To prepare yourself for the LifeStory interview you will conduct, you should know the basic facts of the life of the interviewee…the who, what, when and where’s of their life. Don’t worry about the how’s and why’s yet. We’ll want to know them, but later…during the interview. To get these basic facts, having a Pre-Interview Questionnaire (PIQ) form is essential to getting enough information for you to formulate the questions you’ll ask during the interview.
In my previous blog post http://tinyurl.com/3zon84l, we learned the importance of the Pre-Interview Questionnaire (PIQ) meeting. For that meeting to run smoothly, your PIQ form will be the key. The broad categories I use in my PIQ form are: Basic Interviewee Information, Early Life, Adult Years, Family Background, and Specific Life Stories. In this blog post, I’ll briefly cover basic Interviewee Information and Early Life.
Basic Interviewee Information is just that…names (first, middle, last, maiden, nick, etc.), and date & place of birth. While this seems like a classic “Duh” moment, I’ve been amazed at the cool and unexpected info I get when filling out this part. Birth certificate names can be very different from the one(s) you know. Origins of surnames and nicknames can be fun. The interviewee’s place of birth will begin your geographical journey through their life. This is a good time to remind you of something VERY important…NEVER assume you know the answer, either to this PIQ fill-in-the-blanks meeting or the questions you’ll ask during the interview itself. Ask anyway. I’ve been surprised on many occasions.
Early Life should include first addresses as a child, lists of friends, organizational & religious affiliations and activities & interests as a child. With addresses, be sure to give yourself enough room for a few. Families do move around! Activities and interests can include sports, hobbies & musical talents. This is where you should start making charts of information. In their education history, chart the info using columns for when, name of school, public or private, degree obtained, etc.. Also include in this section other information you’d like to know about their childhood. Family outings or vacations are a good example.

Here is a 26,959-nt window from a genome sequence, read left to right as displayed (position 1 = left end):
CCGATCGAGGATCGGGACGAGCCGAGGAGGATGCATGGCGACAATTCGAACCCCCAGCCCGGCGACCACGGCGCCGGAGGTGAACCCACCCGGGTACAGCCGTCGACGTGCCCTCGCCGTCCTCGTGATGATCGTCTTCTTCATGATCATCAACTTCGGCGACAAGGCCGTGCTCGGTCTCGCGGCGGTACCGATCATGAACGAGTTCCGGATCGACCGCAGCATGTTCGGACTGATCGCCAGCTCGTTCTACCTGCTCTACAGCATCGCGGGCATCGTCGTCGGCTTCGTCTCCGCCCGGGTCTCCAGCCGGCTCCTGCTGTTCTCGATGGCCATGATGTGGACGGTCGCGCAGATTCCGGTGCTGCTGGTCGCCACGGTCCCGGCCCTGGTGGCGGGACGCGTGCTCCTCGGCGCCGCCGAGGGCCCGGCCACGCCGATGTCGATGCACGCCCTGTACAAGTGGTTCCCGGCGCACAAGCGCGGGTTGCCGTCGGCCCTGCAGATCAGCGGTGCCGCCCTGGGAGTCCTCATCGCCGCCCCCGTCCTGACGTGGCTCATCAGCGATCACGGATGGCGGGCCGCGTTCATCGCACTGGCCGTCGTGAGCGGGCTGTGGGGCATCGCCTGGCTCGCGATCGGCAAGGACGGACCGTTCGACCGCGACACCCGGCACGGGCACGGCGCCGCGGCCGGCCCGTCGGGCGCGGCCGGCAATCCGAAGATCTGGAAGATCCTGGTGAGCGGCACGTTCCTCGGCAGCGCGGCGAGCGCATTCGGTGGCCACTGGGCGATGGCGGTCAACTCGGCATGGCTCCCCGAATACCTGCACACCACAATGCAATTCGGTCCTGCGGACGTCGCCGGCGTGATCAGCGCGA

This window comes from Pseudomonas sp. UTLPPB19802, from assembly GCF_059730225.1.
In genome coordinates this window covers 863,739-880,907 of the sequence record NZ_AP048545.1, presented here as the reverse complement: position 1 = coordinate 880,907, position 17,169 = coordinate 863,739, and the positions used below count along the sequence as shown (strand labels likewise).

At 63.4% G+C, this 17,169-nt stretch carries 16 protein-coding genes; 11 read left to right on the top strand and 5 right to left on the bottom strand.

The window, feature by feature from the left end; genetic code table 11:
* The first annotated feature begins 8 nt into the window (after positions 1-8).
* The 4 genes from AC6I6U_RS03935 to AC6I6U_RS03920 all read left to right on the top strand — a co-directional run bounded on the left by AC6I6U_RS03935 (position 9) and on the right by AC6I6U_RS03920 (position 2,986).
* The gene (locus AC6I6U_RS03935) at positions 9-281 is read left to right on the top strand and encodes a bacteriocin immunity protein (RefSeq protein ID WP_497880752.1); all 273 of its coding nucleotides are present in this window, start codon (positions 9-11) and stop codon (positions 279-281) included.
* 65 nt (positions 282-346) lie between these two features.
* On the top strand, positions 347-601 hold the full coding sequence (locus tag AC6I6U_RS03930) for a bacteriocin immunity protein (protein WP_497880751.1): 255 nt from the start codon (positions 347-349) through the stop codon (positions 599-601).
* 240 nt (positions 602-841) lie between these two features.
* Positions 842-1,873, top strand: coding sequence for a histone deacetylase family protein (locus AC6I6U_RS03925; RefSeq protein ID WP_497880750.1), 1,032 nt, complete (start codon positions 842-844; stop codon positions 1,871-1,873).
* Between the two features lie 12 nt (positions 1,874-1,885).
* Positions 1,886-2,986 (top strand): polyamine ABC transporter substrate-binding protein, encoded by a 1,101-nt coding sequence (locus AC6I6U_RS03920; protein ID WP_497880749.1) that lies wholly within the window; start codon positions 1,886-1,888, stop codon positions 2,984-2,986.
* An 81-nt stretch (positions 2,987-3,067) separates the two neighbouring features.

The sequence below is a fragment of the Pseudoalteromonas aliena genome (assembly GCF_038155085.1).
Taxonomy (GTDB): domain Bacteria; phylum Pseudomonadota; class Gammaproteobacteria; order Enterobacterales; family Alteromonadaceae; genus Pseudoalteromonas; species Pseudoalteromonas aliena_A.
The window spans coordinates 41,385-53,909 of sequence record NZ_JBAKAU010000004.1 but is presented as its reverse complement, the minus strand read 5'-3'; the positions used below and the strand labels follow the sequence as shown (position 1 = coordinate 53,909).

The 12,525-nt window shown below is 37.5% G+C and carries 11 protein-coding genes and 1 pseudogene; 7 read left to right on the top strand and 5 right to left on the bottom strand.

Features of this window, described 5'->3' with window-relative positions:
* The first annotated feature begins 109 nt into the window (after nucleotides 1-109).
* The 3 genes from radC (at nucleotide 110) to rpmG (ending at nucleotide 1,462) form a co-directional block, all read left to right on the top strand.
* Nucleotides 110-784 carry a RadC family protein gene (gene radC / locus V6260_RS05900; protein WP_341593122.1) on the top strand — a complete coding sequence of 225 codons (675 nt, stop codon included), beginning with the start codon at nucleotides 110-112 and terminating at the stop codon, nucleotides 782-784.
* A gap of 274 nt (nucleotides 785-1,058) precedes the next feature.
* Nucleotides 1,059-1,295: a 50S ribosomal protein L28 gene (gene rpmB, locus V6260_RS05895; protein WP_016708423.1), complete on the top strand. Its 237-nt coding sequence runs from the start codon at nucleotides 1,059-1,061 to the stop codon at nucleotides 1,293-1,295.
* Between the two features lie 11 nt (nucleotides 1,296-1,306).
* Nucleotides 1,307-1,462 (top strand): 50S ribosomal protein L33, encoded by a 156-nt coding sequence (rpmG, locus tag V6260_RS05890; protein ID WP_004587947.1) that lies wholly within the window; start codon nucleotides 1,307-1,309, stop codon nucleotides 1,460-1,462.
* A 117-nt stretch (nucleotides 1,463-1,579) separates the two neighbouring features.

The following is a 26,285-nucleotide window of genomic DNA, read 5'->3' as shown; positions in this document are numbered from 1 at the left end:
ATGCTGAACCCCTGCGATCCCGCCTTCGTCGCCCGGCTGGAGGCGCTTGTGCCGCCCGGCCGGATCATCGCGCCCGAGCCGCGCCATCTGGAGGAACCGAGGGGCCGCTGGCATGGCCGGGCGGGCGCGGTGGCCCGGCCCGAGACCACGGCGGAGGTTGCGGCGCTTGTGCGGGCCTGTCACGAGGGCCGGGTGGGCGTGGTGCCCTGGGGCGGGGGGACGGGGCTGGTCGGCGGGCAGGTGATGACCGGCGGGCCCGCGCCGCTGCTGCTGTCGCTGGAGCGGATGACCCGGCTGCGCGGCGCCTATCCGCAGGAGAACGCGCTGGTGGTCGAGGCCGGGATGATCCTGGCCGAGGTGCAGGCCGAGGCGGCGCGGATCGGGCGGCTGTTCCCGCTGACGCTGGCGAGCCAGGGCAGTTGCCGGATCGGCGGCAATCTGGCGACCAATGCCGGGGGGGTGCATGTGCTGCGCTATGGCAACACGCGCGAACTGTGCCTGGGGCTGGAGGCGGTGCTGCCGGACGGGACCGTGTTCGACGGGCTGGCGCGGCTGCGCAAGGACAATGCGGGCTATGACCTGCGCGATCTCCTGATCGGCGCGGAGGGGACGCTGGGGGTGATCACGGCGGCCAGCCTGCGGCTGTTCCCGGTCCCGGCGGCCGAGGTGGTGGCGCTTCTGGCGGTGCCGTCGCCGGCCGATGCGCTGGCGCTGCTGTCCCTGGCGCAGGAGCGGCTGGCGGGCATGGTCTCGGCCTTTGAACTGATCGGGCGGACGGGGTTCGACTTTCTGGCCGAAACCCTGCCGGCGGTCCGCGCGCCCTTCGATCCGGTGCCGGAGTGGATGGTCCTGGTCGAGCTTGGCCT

As you develop your own PIQ form, keep in mind a key word I think of throughout the LifeStories Alive http://www.lifestoriesalive.com/ process…empathy. What would I want someone to ask me if I were sitting in the chair of the person I’m talking to? I wouldn’t want them to leave out ______. Take that blank and develop PIQ fact fill-in-the blank for it.
In my next blog post, we’ll cover the other PIQ categories: Adult Years, Family Background, and Specific Life Stories. Stay tuned!